SAN FRANCISCO -- New England Patriots owner Robert Kraft said the reigning Super Bowl champions will accept their punishment from the NFL in the Deflategate investigation.
The Patriots were fined $1 million and docked two draft picks -- a first-rounder in 2016 and a fourth-rounder in 2017 -- by the NFL after an investigation found that star quarterback Tom Brady was "at least generally aware" of a scheme to illegally deflate footballs for the AFC Championship Game.
Striking a conciliatory tone, Kraft said Tuesday that the Patriots will not appeal the penalties.
"Although I might disagree what is decided, I do have respect for [commissioner Roger Goodell] and believe that he's doing what he perceives to be in the best interests of [all 32 teams]," Kraft said, while speaking to the media at the NFL owners meetings. "So in that spirit, I don't want to continue the rhetoric that's gone on for the last four months.
"I'm going to accept, reluctantly, what he has given to us and not continue this dialogue and rhetoric. We won't appeal."
Kraft said that he was putting the league before his franchise because "at no time should the agenda of one team outweigh the collective good of the 32."
The league also suspended Brady for four games, a punishment the he is appealing through the National Football League Players Association. George Atallah, the NFLPA's executive director of external affairs, tweeted shortly after Kraft's announcement that Brady will continue his appeal.
Despite widespread speculation that Kraft dropped his opposition to the punishment in exchange for promises regarding who will handle Brady's appeal, sources told ESPN NFL Insider Adam Schefter that the league made no assurances to the Patriots or Kraft regarding Brady's fate.
The NFLPA formally asked Goodell to recuse himself as the arbitrator in Brady's appeal later Tuesday, following through on a statement sent to the league last week.
Kraft, who did not take questions from reporters Tuesday, remained critical of the NFL's handling of the incident, saying that the process "has taken way too long." He called the past few weeks "emotionally charged" and noted that he had two options -- "to end it or extend it."
"I think I made it clear when the [Wells] report came out that I didn't think it was fair," he said. "There was no hard evidence and everything was circumstantial. At the same time, when the discipline came out [from the NFL], I felt it was way over the top as it was unreasonable and unprecedented in my opinion."
Kraft said, however, that he took some time to arrive at his final decision on whether to appeal, explaining that he likes to "measure nine times and cut once." He acknowledged that "maybe if I made the decision last week, it would be different than it is today."
Longtime Patriots receiver Troy Brown was among those not expecting Kraft to give up his appeal.
"I didn't anticipate him giving up the fight on that one," Brown told the Boston Herald. "I'm not sure if he had enough owners supporting him. I don't know. I haven't spoken to him, and I didn't hear what he had to say.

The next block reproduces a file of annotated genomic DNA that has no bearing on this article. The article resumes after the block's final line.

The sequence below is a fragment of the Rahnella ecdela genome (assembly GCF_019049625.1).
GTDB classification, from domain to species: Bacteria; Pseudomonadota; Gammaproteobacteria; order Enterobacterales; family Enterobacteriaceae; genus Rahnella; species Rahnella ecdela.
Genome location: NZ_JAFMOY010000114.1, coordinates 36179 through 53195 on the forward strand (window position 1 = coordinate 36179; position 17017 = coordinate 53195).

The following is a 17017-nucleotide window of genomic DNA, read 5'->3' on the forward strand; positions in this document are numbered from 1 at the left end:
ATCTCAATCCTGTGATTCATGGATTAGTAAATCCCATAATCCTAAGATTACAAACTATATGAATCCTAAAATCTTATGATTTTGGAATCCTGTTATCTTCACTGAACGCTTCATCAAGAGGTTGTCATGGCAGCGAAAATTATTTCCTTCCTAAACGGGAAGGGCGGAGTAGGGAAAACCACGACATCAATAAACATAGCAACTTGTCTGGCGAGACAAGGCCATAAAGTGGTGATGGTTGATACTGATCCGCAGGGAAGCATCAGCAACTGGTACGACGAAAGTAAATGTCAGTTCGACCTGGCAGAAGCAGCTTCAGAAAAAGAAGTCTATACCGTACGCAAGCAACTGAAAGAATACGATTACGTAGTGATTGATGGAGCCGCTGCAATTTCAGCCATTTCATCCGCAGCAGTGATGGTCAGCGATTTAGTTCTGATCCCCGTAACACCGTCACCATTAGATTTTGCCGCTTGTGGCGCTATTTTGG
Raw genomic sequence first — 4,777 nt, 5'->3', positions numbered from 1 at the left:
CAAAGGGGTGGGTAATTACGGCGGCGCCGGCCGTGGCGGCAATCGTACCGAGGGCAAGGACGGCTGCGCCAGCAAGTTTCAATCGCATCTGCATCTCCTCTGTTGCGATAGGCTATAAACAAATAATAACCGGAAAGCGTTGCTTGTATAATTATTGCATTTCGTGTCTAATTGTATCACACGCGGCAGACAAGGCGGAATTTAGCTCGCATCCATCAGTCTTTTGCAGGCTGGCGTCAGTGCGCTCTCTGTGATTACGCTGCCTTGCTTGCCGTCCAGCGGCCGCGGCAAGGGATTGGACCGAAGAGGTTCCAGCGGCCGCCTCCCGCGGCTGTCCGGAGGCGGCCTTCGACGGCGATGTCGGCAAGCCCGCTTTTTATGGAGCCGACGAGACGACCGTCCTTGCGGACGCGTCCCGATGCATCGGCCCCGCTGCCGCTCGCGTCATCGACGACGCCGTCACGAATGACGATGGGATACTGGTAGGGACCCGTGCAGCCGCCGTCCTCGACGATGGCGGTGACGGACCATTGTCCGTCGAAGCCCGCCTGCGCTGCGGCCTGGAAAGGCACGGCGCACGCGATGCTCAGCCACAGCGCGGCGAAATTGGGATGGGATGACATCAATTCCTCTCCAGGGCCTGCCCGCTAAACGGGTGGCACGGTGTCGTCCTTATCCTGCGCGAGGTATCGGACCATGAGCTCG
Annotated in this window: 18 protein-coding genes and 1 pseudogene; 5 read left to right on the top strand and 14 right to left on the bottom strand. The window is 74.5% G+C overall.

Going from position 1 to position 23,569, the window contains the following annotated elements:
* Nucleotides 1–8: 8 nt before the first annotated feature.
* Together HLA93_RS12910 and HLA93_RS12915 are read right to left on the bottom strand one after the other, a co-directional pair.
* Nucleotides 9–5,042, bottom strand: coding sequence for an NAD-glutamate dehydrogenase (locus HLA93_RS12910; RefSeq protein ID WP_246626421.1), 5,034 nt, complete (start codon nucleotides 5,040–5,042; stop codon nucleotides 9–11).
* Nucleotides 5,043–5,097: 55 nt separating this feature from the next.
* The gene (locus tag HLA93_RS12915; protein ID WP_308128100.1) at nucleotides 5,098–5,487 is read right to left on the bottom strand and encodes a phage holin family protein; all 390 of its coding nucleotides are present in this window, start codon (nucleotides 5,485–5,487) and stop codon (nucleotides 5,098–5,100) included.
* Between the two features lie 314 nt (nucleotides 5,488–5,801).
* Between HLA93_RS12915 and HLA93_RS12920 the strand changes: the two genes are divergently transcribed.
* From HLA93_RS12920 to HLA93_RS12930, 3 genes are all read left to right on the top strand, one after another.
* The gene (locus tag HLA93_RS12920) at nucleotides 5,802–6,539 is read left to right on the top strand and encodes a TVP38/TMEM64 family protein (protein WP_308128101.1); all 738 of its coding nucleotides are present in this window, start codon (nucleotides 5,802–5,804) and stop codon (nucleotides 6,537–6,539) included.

"But it really isn't a good look for the NFL, going back and forth about the PSI of a football. I think there are so many other great topics they can talk about. But it was turning into Wrestlemania."
The NFL and the Patriots previously had been engaged in talks to resolve their differences without an appeal or possible litigation, sources told Schefter.
Kraft and Goodell sat down and talked "for quite a long time" before hugging at a birthday party Saturday night in New York for CBS Sports chairman Sean McManus, an industry source told Schefter.
This is the second time in Kraft's 21 years as owner that the Patriots have been disciplined for breaking NFL rules. In 2007, they were penalized for videotaping New York Jets signals during a game. They didn't challenge fines of $500,000 against coach Bill Belichick and $250,000 against the club, along with the loss of a first-round draft pick.
ButKraft also has long been a confidant and adviser to Goodell and was one of the owners who championed Goodell to replace Paul Tagliabue in 2006. Kraft also was one of the leaders in getting key owners and the union together to end the 2011 lockout, and he's been a major force in negotiations with TV networks.
"What I've learned over the last 21 years is the heart and soul and strength of the NFL is the partnership of 32 teams," he said Tuesday.
Kraft said that the Deflategate issue has produced "two polarizing audiences," explaining that one end of the spectrum is "Patriots fans throughout the country who have been so supportive and really inspirational to us, and believing in us," while the other side is "fans that feel just the opposite."
"What I've learned is that the ongoing rhetoric continues to galvanize both camps, and I don't see that changing," he said. "They will never agree."
He realizes that a portion of his fan base won't look favorably on his choice to not appeal.
"I know a lot of Patriot fans are going to be disappointed in that decision, but I hope they trust my judgment and know that I really feel, at this point in time, that taking this off the agenda is the best thing for the New England Patriots, our fans and the NFL," Kraft said.
The Associated Press contributed to this report.